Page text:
Crates being offloaded carefully in Akagera. Picture:

In 2010, the Rwanda Development Board and African Parks partnered to manage Akagera, transforming the park into one of the most coveted wildlife destinations in Africa and a sustainable revenue source for the region’s communities. Law enforcement was overhauled and robust community programs put in place, allowing for wildlife to increase and for key reintroductions to occur, such as lions in 2015 and black rhinos in 2017 and 2019. To ensure that this new population of white rhinos also flourishes, each rhino has been fitted with a transmitter to enable constant monitoring by dedicated tracking teams; a canine anti-poaching unit and helicopter surveillance are also in place to provide further support for their long-term protection.

White rhinos introduced to Akagera. Picture: Gael Vande Weghe & African Parks

‘Our Foundation is pleased to continue to invest in Akagera’s remarkable transformation into a critical national park for Rwanda and an example of responsible conservation for the African continent and the world. While our funding is an important contributor to that success story, none of this would be possible without the leadership of the Government of Rwanda and the dedicated efforts of African Parks,’ said Howard G. Buffett, Chairman and CEO of the Howard G. Buffett Foundation.

‘It was deeply personal for me to support the first black rhino reintroduction to Akagera in 2017 and it’s incredible that we have the opportunity to support this historic translocation today. Akagera is now positioned to become a key rhino stronghold for the continent, demonstrating what is possible in conservation when public and private partners collaborate.’

To ensure the rhinos are protected from poachers, Akagera has a forceful anti-poaching unit, consisting of rangers and their canine counterparts. ‘Thanks to the efforts of our Rangers, including their canine counterparts, and due to community involvement, poaching has remained at an all-time low over the past three years in Akagera, a far cry from where we were almost a decade ago,’ the Park says.  Prior to 2010, when African Parks assumed management of Akagera on behalf of the Rwanda Development Board, lions and rhinos had been hunted out and 30,000 cattle were grazing inside the park. Poaching was rampant, and tourism was just trickling along.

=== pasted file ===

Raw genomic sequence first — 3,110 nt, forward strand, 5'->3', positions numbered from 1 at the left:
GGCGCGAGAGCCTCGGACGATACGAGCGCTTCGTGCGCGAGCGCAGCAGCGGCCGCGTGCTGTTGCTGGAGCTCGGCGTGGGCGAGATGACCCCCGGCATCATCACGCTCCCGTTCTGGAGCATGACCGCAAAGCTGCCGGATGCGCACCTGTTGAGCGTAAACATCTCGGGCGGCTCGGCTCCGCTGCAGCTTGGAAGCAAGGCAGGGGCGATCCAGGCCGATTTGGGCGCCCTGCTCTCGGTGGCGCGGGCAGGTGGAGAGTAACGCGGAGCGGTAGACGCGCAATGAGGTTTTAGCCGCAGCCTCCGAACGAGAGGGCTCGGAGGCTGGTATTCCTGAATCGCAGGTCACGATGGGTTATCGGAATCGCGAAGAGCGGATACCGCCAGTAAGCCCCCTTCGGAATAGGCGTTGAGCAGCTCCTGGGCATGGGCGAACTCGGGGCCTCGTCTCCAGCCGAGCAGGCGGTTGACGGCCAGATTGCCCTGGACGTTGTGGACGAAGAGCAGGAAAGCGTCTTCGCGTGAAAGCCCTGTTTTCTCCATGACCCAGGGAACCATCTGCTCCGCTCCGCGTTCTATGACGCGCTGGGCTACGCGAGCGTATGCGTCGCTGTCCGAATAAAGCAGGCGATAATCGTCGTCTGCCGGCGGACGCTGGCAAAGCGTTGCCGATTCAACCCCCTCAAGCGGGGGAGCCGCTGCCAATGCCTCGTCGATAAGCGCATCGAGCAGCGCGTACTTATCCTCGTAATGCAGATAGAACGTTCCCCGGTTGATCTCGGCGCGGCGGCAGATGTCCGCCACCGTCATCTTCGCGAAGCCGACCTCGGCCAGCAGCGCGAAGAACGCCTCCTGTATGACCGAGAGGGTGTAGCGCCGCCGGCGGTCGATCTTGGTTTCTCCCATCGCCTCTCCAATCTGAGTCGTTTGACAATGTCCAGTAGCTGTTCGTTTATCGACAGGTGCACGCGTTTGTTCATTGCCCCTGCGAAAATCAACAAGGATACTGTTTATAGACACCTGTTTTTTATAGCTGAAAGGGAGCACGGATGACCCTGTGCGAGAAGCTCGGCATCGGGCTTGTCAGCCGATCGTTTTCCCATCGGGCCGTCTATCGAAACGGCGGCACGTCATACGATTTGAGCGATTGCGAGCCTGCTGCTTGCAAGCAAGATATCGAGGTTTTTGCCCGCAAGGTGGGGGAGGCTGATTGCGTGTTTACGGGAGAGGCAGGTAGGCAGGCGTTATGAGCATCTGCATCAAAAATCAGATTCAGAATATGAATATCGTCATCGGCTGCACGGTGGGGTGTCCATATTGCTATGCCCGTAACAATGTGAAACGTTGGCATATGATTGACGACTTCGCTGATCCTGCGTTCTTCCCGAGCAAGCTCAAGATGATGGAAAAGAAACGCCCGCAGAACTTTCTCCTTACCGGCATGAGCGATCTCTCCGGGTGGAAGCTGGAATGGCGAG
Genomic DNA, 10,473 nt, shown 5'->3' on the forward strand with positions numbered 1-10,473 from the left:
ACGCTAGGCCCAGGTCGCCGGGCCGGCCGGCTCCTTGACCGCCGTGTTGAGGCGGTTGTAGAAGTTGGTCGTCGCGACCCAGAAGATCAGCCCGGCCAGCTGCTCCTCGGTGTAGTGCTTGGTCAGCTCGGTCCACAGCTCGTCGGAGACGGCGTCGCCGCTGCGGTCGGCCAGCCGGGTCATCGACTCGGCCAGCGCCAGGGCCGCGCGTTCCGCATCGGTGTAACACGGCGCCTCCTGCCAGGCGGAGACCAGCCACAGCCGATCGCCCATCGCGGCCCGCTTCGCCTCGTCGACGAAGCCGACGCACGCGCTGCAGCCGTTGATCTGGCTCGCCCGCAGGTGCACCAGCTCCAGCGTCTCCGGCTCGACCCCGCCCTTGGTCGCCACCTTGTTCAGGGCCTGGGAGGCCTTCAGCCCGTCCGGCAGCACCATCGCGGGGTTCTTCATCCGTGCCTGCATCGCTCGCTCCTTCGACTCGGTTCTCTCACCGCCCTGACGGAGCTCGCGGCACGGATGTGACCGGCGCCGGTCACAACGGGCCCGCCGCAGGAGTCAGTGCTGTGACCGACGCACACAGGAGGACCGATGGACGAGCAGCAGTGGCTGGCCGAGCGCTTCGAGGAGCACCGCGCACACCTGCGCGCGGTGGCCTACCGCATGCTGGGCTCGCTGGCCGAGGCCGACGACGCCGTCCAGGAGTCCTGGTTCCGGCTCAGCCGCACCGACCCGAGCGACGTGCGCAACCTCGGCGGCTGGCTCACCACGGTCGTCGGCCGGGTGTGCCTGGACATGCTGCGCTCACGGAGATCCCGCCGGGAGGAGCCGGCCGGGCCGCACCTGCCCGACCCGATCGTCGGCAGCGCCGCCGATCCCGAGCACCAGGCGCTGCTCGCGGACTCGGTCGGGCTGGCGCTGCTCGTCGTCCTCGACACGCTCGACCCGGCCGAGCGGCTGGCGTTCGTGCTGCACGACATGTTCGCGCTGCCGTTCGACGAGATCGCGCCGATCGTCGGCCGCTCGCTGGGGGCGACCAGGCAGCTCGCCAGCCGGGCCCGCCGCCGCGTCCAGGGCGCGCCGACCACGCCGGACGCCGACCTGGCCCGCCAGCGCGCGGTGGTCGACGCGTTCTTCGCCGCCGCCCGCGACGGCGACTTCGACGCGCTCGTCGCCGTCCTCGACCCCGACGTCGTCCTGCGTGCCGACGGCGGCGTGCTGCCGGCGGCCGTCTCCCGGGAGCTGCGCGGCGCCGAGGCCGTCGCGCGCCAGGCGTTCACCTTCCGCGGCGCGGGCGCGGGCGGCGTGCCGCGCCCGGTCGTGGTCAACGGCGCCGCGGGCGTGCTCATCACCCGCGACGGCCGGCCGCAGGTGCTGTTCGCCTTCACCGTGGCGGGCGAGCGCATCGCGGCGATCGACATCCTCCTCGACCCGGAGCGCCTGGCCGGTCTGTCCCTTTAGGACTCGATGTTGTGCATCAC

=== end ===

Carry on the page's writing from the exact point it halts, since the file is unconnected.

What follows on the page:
Fast forward to today, and Akagera has become Rwanda’s only Big Five destination, and is now home to a thriving lion and rhino population, elephants, leopards, and other iconic African species.

Trainer Boaz takes three-month-old Thor through his paces at Akagera National Park, Rwanda. Thor and his siblings will be at the forefront of African Parks’ counter-poaching operations in Akagera. Picture: Anton Crone 

Their efforts have brought the number of poached animals down significantly, from 180 in 2012 to five in 2015. Only two people were arrested and just six snares were removed in 2017. Akagera’s new trainees are part Belgian Malinois which are known for their confidence, intelligence and stamina, and part mixed breed from Rwanda which are less susceptible to the tsetse fly transmitted disease, trypanosomiasis.